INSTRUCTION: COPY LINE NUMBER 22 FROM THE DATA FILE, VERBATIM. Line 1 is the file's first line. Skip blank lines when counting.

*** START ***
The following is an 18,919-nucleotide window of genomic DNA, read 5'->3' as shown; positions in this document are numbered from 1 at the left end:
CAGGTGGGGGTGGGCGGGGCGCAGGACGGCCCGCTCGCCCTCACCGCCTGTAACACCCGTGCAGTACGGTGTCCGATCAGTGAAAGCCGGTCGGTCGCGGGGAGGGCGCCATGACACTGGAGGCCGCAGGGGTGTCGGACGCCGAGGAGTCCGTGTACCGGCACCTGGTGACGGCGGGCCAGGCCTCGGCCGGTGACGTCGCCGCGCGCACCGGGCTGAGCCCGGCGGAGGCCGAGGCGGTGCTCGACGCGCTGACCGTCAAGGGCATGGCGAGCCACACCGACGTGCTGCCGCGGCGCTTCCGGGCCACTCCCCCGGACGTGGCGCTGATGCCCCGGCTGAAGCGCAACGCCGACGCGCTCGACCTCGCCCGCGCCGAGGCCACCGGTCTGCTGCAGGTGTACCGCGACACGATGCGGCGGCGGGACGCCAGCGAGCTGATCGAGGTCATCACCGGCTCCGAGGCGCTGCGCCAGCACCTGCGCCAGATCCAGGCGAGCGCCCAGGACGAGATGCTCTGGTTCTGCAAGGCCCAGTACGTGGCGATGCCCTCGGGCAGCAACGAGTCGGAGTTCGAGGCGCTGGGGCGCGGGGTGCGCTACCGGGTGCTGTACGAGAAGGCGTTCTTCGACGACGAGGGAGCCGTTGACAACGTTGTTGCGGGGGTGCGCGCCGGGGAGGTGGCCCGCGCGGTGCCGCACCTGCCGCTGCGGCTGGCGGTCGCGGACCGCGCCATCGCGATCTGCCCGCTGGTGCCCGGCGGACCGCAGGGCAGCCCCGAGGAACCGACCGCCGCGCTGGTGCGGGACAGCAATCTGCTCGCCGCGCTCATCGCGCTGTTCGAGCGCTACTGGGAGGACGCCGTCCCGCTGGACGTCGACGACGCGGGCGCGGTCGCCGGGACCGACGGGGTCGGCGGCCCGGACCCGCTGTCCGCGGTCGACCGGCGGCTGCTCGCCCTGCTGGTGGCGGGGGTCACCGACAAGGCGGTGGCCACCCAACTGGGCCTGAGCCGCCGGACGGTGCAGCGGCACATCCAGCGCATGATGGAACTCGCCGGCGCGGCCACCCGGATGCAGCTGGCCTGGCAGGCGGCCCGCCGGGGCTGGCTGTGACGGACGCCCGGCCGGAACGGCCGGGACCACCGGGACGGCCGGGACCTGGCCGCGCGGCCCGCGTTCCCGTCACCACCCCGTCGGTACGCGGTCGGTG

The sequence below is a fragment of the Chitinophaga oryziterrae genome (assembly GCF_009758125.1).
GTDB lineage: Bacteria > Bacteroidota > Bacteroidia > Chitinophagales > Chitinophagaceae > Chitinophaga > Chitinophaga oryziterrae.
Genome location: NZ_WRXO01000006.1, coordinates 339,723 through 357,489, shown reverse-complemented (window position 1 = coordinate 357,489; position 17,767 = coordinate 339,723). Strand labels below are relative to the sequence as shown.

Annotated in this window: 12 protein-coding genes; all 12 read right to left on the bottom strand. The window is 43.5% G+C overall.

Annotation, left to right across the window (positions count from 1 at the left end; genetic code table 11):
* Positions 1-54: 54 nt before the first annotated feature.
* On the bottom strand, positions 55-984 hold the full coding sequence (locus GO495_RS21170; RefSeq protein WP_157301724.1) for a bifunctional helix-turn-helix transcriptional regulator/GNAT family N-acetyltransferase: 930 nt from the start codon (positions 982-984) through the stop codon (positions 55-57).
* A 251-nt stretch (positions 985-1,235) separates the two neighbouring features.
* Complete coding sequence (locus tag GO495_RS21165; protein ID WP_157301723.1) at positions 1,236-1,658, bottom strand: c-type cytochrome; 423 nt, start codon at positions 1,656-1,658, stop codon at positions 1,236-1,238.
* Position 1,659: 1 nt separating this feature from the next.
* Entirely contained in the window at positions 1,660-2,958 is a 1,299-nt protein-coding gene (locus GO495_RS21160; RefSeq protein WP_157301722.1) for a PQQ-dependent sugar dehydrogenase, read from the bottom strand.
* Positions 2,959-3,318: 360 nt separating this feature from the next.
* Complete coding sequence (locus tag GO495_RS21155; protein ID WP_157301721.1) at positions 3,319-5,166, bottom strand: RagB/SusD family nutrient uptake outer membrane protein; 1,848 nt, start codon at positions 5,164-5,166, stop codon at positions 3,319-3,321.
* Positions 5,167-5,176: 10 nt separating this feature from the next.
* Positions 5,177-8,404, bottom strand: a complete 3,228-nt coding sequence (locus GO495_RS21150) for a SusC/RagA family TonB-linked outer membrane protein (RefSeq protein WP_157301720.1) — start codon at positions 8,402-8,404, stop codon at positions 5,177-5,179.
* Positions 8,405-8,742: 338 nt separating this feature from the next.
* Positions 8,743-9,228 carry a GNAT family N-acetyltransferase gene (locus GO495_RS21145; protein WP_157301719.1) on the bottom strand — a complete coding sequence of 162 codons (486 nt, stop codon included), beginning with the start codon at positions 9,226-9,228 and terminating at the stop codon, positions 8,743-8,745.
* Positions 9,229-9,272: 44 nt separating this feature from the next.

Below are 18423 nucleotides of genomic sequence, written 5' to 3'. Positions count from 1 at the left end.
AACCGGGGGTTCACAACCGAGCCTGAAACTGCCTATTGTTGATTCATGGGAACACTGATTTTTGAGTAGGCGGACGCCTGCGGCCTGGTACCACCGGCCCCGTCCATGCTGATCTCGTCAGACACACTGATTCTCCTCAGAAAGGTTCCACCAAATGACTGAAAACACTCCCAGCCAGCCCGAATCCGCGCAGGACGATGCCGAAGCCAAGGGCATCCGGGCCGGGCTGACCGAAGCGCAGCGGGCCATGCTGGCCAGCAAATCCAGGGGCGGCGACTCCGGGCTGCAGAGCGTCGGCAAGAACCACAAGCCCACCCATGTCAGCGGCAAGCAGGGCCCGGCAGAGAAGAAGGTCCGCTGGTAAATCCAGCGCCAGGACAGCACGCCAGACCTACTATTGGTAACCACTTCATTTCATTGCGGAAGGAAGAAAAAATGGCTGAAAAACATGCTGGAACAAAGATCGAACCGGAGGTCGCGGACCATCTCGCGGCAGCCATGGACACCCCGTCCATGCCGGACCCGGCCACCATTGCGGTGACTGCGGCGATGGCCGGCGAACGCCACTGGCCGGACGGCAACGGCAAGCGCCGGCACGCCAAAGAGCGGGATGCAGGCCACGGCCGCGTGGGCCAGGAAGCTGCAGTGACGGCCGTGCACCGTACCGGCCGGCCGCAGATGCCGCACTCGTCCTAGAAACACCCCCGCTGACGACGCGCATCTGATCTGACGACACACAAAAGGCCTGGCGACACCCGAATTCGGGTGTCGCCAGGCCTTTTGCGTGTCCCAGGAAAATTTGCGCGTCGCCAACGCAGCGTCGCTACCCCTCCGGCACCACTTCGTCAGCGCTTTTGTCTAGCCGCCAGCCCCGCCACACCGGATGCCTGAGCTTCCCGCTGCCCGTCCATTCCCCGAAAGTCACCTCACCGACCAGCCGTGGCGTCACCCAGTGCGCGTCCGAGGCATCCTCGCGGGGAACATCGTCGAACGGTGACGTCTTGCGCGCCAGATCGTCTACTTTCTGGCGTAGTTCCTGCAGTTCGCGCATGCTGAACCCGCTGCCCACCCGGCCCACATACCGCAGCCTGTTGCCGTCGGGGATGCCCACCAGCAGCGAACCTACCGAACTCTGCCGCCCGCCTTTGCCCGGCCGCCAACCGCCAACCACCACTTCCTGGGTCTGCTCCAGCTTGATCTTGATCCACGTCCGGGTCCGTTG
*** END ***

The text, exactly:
AACCGGGGGTTCACAACCGAGCCTGAAACTGCCTATTGTTGATTCATGGGAACACTGATTTTTGAGTAGGCGGACGCCTGCGGCCTGGTACCACCGGCCCCGTCCATGCTGATCTCGTCAGACACACTGATTCTCCTCAGAAAGGTTCCACCAAATGACTGAAAACACTCCCAGCCAGCCCGAATCCGCGCAGGACGATGCCGAAGCCAAGGGCATCCGGGCCGGGCTGACCGAAGCGCAGCGGGCCATGCTGGCCAGCAAATCCAGGGGCGGCGACTCCGGGCTGCAGAGCGTCGGCAAGAACCACAAGCCCACCCATGTCAGCGGCAAGCAGGGCCCGGCAGAGAAGAAGGTCCGCTGGTAAATCCAGCGCCAGGACAGCACGCCAGACCTACTATTGGTAACCACTTCATTTCATTGCGGAAGGAAGAAAAAATGGCTGAAAAACATGCTGGAACAAAGATCGAACCGGAGGTCGCGGACCATCTCGCGGCAGCCATGGACACCCCGTCCATGCCGGACCCGGCCACCATTGCGGTGACTGCGGCGATGGCCGGCGAACGCCACTGGCCGGACGGCAACGGCAAGCGCCGGCACGCCAAAGAGCGGGATGCAGGCCACGGCCGCGTGGGCCAGGAAGCTGCAGTGACGGCCGTGCACCGTACCGGCCGGCCGCAGATGCCGCACTCGTCCTAGAAACACCCCCGCTGACGACGCGCATCTGATCTGACGACACACAAAAGGCCTGGCGACACCCGAATTCGGGTGTCGCCAGGCCTTTTGCGTGTCCCAGGAAAATTTGCGCGTCGCCAACGCAGCGTCGCTACCCCTCCGGCACCACTTCGTCAGCGCTTTTGTCTAGCCGCCAGCCCCGCCACACCGGATGCCTGAGCTTCCCGCTGCCCGTCCATTCCCCGAAAGTCACCTCACCGACCAGCCGTGGCGTCACCCAGTGCGCGTCCGAGGCATCCTCGCGGGGAACATCGTCGAACGGTGACGTCTTGCGCGCCAGATCGTCTACTTTCTGGCGTAGTTCCTGCAGTTCGCGCATGCTGAACCCGCTGCCCACCCGGCCCACATACCGCAGCCTGTTGCCGTCGGGGATGCCCACCAGCAGCGAACCTACCGAACTCTGCCGCCCGCCTTTGCCCGGCCGCCAACCGCCAACCACCACTTCCTGGGTCTGCTCCAGCTTGATCTTGATCCACGTCCGGGTCCGTTG